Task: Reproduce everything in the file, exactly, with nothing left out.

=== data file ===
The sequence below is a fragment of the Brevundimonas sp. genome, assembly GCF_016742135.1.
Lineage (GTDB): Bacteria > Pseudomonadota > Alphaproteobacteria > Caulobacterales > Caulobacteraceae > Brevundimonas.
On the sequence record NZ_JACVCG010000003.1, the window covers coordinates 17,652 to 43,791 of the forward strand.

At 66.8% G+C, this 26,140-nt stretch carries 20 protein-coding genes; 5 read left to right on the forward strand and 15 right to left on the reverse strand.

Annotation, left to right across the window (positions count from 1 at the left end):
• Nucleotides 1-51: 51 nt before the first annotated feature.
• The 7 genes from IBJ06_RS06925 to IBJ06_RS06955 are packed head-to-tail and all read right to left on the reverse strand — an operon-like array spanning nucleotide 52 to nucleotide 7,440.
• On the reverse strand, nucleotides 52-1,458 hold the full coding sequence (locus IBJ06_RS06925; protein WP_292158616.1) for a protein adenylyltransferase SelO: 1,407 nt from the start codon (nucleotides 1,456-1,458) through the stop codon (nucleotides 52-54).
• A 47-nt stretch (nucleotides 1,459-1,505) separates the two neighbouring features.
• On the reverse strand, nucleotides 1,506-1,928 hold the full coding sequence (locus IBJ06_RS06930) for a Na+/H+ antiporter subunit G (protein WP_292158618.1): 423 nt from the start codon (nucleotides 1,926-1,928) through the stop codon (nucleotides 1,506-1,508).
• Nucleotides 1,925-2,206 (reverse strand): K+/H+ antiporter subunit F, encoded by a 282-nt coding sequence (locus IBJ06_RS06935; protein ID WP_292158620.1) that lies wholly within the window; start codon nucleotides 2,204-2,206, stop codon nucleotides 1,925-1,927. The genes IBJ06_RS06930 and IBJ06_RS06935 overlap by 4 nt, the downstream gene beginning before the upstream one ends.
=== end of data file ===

The sequence below is a fragment of the Brevundimonas sp. genome, assembly GCF_016742135.1.
Lineage (GTDB): Bacteria > Pseudomonadota > Alphaproteobacteria > Caulobacterales > Caulobacteraceae > Brevundimonas.
On the sequence record NZ_JACVCG010000003.1, the window covers coordinates 17,652 to 43,791 of the forward strand.

At 66.8% G+C, this 26,140-nt stretch carries 20 protein-coding genes; 5 read left to right on the forward strand and 15 right to left on the reverse strand.

Annotation, left to right across the window (positions count from 1 at the left end):
• Nucleotides 1-51: 51 nt before the first annotated feature.
• The 7 genes from IBJ06_RS06925 to IBJ06_RS06955 are packed head-to-tail and all read right to left on the reverse strand — an operon-like array spanning nucleotide 52 to nucleotide 7,440.
• On the reverse strand, nucleotides 52-1,458 hold the full coding sequence (locus IBJ06_RS06925; protein WP_292158616.1) for a protein adenylyltransferase SelO: 1,407 nt from the start codon (nucleotides 1,456-1,458) through the stop codon (nucleotides 52-54).
• A 47-nt stretch (nucleotides 1,459-1,505) separates the two neighbouring features.
• On the reverse strand, nucleotides 1,506-1,928 hold the full coding sequence (locus IBJ06_RS06930) for a Na+/H+ antiporter subunit G (protein WP_292158618.1): 423 nt from the start codon (nucleotides 1,926-1,928) through the stop codon (nucleotides 1,506-1,508).
• Nucleotides 1,925-2,206 (reverse strand): K+/H+ antiporter subunit F, encoded by a 282-nt coding sequence (locus IBJ06_RS06935; protein ID WP_292158620.1) that lies wholly within the window; start codon nucleotides 2,204-2,206, stop codon nucleotides 1,925-1,927. The genes IBJ06_RS06930 and IBJ06_RS06935 overlap by 4 nt, the downstream gene beginning before the upstream one ends.